We entered the cinema and the next profound moment for me began, the lights had not yet dimmed, the screen was not yet playing the documentary, but before us stood the film’s producer and director, Steve Ravic. Steve’s speech about the film and his motivation to create it moved me. To me, his announcement was the summary of why the Cannes Film Festival and why artistic collaborations are so significant because he had the tools and skills to articulate something he saw in Sir Charles that needed to be explained to the world. I understood the synergy from my own stance, for me, music had always been my dream and goal but I had only one piece of the equation as a singer/songwriter and it was meeting my writing partner, Tonestepa where the rest of the creation came into being. So, too, Sir Charles, with all the depth of his work and richness of his life history needed this visionary and support from a practiced filmmaker. And thus, the walls and events, meetings and hustle and bustle around me came into view in a sharper realisation. These films I have idolised as a youngster were not the sum of an individual’s efforts but the co-creation, shared birthing and vision of a greater pool of the creative family into which we are all born. Steve’s explanation after the movie, his hours of labour, sleeping two hours a night to complete the documentary in time for the screening won me over completely. And as we now sat to watch the film, I realised why he was so passionate and why he wanted to bring this story to light.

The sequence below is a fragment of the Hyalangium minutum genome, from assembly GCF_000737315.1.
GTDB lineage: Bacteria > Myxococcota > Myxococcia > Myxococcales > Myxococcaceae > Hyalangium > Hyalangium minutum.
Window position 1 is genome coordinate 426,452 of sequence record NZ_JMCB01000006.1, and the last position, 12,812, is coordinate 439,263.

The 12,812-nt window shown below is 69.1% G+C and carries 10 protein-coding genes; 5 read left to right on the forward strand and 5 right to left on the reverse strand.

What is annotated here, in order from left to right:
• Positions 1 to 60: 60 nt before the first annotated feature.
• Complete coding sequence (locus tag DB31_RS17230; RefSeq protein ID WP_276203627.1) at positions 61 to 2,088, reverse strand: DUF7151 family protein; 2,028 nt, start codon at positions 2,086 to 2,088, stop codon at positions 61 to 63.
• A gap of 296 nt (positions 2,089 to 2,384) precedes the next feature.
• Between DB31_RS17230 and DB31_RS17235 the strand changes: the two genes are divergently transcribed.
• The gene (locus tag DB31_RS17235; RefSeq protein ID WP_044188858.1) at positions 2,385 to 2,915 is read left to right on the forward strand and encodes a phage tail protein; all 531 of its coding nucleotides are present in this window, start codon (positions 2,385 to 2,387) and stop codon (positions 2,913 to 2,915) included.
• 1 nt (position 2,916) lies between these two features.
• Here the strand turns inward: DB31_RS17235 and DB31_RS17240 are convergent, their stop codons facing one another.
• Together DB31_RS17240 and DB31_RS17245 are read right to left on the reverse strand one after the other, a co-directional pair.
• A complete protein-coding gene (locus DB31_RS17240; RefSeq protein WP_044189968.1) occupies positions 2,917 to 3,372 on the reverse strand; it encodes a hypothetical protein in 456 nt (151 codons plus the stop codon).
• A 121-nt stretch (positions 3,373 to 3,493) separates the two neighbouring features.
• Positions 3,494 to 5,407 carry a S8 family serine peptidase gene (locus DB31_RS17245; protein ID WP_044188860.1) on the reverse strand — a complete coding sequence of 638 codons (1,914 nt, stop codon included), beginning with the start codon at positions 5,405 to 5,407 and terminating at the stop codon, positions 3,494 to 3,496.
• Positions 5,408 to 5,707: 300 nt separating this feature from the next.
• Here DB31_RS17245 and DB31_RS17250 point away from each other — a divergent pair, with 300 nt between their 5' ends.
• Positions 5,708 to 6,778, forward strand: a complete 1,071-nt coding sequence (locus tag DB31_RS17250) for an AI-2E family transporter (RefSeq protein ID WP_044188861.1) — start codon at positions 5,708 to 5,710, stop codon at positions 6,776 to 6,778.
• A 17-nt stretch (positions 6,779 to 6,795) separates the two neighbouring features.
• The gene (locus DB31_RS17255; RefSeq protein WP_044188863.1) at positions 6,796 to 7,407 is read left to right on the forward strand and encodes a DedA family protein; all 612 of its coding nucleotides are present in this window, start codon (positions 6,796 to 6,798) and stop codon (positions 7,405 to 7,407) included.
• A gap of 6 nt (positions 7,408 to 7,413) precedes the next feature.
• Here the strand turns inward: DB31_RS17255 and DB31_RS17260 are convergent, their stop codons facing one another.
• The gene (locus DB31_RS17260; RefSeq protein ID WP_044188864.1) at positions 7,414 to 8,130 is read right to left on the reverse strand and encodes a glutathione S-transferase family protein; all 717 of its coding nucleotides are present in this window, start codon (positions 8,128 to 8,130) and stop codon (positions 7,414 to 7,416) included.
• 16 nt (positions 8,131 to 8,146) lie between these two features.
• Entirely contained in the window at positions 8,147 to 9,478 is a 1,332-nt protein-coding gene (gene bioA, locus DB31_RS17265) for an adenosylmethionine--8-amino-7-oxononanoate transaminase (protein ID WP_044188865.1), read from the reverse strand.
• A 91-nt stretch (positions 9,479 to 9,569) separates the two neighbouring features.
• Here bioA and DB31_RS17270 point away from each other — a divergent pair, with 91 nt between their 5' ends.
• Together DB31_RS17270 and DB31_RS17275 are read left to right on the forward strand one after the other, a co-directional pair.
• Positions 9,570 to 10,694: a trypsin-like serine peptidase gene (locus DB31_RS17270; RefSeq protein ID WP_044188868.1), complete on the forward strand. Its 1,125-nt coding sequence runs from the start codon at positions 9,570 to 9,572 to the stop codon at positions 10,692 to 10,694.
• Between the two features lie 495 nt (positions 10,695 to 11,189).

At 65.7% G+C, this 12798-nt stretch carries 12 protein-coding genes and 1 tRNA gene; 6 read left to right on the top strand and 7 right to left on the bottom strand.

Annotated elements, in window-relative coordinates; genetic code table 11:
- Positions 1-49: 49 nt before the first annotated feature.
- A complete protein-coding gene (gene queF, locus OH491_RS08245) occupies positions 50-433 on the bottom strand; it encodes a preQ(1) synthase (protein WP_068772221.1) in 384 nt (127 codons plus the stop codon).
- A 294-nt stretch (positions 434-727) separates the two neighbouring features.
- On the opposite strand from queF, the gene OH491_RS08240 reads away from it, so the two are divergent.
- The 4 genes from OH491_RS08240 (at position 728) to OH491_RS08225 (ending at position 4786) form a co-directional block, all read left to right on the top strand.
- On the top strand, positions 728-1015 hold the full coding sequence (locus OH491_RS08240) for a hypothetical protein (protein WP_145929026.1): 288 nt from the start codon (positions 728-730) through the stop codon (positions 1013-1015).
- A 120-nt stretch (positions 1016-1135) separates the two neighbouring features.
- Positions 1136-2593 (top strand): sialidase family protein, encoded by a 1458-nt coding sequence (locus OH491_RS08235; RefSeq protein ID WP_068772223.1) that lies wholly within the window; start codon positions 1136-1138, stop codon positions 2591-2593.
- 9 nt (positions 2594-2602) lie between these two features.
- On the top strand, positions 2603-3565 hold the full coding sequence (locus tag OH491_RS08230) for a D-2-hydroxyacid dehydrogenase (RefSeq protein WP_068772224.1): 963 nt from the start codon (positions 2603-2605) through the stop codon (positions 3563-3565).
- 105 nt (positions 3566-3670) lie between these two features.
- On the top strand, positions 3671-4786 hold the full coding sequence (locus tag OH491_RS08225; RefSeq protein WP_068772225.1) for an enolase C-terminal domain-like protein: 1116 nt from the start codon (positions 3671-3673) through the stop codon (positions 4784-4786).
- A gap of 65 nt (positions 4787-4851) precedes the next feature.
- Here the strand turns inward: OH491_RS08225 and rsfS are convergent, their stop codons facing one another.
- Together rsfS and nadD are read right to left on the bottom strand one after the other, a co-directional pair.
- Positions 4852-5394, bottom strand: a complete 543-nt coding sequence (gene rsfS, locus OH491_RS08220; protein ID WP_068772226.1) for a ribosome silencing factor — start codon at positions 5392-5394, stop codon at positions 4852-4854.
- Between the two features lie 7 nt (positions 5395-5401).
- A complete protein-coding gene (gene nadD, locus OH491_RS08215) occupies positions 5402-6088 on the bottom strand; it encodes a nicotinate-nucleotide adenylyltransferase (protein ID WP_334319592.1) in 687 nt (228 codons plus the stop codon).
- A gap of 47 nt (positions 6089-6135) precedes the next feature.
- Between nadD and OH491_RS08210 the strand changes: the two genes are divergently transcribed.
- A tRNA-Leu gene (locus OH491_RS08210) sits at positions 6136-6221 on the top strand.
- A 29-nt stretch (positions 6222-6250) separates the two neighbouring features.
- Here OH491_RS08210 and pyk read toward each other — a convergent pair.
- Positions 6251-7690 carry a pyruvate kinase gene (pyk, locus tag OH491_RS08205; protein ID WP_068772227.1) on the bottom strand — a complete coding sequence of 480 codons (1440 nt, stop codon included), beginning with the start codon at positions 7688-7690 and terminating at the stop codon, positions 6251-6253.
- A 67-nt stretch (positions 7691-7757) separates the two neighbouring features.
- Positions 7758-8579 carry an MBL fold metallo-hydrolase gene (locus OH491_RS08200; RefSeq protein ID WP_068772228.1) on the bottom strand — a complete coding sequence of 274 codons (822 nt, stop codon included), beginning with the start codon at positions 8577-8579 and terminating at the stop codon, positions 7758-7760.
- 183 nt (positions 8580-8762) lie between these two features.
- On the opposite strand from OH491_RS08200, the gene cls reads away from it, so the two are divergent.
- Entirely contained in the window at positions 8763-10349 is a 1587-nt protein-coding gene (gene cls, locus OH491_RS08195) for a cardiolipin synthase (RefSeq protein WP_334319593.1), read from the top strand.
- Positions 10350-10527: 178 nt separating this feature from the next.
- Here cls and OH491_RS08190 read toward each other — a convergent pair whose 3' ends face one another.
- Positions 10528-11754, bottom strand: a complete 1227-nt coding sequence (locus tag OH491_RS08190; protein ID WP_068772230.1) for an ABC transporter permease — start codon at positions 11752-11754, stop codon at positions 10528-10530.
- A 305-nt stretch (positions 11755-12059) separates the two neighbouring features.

With tears in my eyes, Beyond The Canvas played, we saw Sir Charles as a child, the devastation of war torn Croatia, the loss and murder of his family, his imprisonment in a Maribor jail fed ‘coloured water’ for breakfast and ‘different coloured water with a piece of bread for dinner’, sleeping on the floor of a prison where prison guards woke up inmates to turn them over in the night as there was not enough room to sleep on their backs was heart wrenching. All of us in the cinema were moved emotionally. The impact of this grief settled with realisation into the group. To see then how despite all this tragedy with determination and courage Sir Charles turned his life around was incredible. Witnessing how he settled in Australia rang another bell of truth for me. It echoed with my lineage, the story of how of my own grandparents also refugees but from the second world war made their way to Australia as their new home, my Grandfather Hungarian and my Grandmother, German. My emotions raged with anguish thinking of the scars war bore on the lives of all of us. Beyond The Canvas then brought us to the love story. After several broken marriages Sir Charles meets his princess and lasting companion of 30 years marriage, Christa. Their beautiful and unconventional marriage has been the backbone of the Billich empire. Another momentous element in the piece was the resounding triumph and victory of Croatia’s independence in a way this mirrored Sir Charles own life sequence, independence and triumph, too. If a picture paints a thousand words, a movie paints a million. It is fitting that this individual now the world’s most famous living painter has his own life illustrated as he has illustrated our lives, landscapes and his own heartbreak for us all to peruse over a career spanning three decades.
Cinema has the power to move us, and the power to create something immortal.
I know I will never forget my first Cannes Film Festival and I have gone away a changed person, I understand the passion that lies behind this crazy, colourful world with a newfound respect.
Thank you to Thierry Fremaux, Cannes Film Festival director for the organisation of this momentous event and to Sir Charles and Christa Billich for your incredible lives and for inspiring me. Thank you Steve Ravic for the power of the story you have created. This is leaving a lasting legacy for the world and it is above all the proof that despite the greatest adversity, art is a lifeline for us all.